2011 – A crowd estimated to be 100,000 strong rallies at the Wisconsin state capitol in protest of what was ultimately was to become a successful push by the state’s Republican majority to cripple public employee bargaining rights.

1885 Congress OKs the Contract Labor Law, designed to clamp down on “business agents” who contracted abroad for immigrant labor. One of the reasons unions supported the measure: employers were using foreign workers to fight against the growing U.S. labor movement, primarily by deploying immigrant labor to break strikes.
1941 Bethlehem Steel workers strike for union recognition, Bethlehem, Pa.
1972 A coal slag heap doubling as a dam in West Virginia’s Buffalo Creek Valley collapses, flooding the 17-mile long valley. A total of 118 died, and 5,000 were left homeless. The Pittston Coal Co. said it was “an act of God.”
2004 A 20-week strike by 70,000 Southern California supermarket workers ends, with both sides claiming victory.

1875 Legendary labor leader and socialist presidential candidate Eugene V. Debs becomes charter member and secretary of the Vigo Lodge, Brotherhood of Locomotive Firemen. Five years later he is leading the national union and in 1893 helps found the nation’s first industrial union, the American Railway Union.
1902 Birth of John Steinbeck in Salinas, Calif.  Steinbeck is best known for writing The Grapes of Wrath, which exposed the mistreatment of migrant farm workers during the Depression and led to some reforms.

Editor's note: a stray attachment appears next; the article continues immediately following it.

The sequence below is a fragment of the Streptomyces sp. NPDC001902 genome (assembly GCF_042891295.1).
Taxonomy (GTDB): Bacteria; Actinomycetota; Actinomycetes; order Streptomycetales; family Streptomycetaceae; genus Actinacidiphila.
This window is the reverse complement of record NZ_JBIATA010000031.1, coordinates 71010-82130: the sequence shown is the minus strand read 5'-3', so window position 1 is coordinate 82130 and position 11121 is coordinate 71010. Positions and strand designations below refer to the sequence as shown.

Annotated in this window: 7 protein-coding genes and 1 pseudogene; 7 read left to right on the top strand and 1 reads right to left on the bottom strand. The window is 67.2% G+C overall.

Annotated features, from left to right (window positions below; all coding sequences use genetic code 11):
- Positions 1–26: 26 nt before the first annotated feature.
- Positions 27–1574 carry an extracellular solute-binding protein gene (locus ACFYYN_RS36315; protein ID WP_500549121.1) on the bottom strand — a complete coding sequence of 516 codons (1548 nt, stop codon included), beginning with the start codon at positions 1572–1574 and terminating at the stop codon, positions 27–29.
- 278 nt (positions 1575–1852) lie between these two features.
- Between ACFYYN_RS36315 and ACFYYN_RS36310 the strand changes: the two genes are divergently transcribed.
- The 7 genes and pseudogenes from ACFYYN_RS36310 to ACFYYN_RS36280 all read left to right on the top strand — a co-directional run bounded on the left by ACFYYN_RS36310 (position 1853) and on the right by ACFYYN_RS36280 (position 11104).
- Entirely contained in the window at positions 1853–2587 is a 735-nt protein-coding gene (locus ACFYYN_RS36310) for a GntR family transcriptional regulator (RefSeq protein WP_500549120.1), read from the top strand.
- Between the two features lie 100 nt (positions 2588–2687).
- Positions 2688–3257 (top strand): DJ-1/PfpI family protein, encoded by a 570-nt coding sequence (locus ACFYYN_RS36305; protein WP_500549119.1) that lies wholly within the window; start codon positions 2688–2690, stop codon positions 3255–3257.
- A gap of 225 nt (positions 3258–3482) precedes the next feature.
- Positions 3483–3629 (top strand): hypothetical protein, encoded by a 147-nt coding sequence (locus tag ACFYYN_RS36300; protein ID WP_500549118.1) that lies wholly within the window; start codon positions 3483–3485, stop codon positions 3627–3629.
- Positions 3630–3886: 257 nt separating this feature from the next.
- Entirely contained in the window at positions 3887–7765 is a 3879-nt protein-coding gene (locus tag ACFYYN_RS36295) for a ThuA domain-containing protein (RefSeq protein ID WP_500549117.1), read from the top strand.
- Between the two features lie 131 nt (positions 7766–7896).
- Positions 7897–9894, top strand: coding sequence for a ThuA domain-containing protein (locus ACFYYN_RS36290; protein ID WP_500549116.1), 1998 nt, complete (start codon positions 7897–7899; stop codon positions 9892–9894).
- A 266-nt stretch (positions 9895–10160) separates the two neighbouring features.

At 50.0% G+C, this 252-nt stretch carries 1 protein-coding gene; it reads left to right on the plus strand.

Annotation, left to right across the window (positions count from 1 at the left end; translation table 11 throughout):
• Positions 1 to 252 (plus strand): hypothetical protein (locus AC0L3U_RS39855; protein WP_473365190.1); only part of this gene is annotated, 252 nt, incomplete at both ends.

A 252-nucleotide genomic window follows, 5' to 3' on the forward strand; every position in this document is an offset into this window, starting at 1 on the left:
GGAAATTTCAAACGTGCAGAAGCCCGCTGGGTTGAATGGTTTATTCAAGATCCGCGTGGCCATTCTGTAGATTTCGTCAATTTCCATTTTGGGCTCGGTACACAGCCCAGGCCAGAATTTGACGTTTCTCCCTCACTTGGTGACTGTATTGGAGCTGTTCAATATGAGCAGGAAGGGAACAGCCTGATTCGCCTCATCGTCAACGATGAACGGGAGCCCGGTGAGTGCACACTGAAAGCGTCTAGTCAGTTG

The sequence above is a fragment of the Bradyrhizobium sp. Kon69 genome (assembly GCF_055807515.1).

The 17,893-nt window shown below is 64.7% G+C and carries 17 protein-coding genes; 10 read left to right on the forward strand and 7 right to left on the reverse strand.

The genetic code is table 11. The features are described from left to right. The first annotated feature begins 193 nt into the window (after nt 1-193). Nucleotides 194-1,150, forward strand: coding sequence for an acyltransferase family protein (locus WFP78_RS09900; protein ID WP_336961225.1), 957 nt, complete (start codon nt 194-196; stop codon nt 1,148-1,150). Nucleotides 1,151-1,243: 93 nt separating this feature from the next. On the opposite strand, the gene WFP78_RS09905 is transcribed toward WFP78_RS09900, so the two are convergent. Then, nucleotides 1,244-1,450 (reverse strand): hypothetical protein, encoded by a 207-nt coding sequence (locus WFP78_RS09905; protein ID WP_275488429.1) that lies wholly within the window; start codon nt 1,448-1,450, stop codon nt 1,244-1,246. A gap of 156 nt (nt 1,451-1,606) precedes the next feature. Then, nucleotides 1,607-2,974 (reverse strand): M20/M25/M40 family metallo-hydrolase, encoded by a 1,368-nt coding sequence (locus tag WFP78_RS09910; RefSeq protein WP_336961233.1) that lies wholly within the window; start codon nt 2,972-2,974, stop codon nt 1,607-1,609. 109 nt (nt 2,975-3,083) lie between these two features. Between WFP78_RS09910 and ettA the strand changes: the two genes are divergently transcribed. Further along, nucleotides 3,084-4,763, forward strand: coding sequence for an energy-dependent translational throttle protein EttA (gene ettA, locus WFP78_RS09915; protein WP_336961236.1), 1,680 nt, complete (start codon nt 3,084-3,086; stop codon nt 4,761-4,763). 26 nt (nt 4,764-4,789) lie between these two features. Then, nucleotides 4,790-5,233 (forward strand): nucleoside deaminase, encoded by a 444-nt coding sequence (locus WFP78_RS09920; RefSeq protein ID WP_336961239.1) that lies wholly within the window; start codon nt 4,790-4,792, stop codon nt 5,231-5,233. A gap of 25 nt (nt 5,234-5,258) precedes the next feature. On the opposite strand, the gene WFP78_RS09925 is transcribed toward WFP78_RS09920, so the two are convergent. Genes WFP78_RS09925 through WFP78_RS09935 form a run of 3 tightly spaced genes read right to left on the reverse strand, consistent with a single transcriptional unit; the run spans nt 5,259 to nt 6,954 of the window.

1932 Thirty-eight miners die in a coal mine explosion in Boissevain, Va.
1937 Four hundred fifty Woolworth’s workers and customers occupy store for eight days in support of Waiters and Waitresses Union, Detroit.
1939 The Supreme Court rules that sit-down strikes, a major organizing tool for industrial unions, are illegal.
1943 Mine disaster kills 75 at Red Lodge, Mont.

1898 – U.S. Supreme Court finds that a Utah state law limiting mine and smelter workers to an eight-hour workday is constitutional.
1918 The International Association of Fire Fighters (IAFF) is organized on this day as 36 delegates representing 24 local fire fighter unions convene in Washington, DC. They debate on a name for the new organization, deciding between the International Brotherhood of Fire Fighters and the International Association of Fire Fighters.
1938 A fifteen-week strike in San Francisco by 108 members of the ILGWU’s “Chinese Ladies Garment Workers Union” starts against a National Dollar Stores factory and three retail stores. Two weeks after white retail clerks struck in support, the strike was won. Workers received a pay increase, enforcement of health and safety regulations, and guarantees of work. Although the company closed a year later, the union later helped Chinese workers get positions in previously white-only shops, and some moved into leadership positions in the ILGWU.

1940 Screen Actors Guild member Hattie McDaniel becomes the first African-American to win an Academy Award, honored for her portrayal of “Mammy” in “Gone with the Wind.”
1986 In response to the layoff of 450 union members at a 3M factory in New Jersey, every worker at a 3M factory in Elandsfontein, South Africa, walks off the job in sympathy.

(Compiled by David Prosten, founder of Union Communication Services)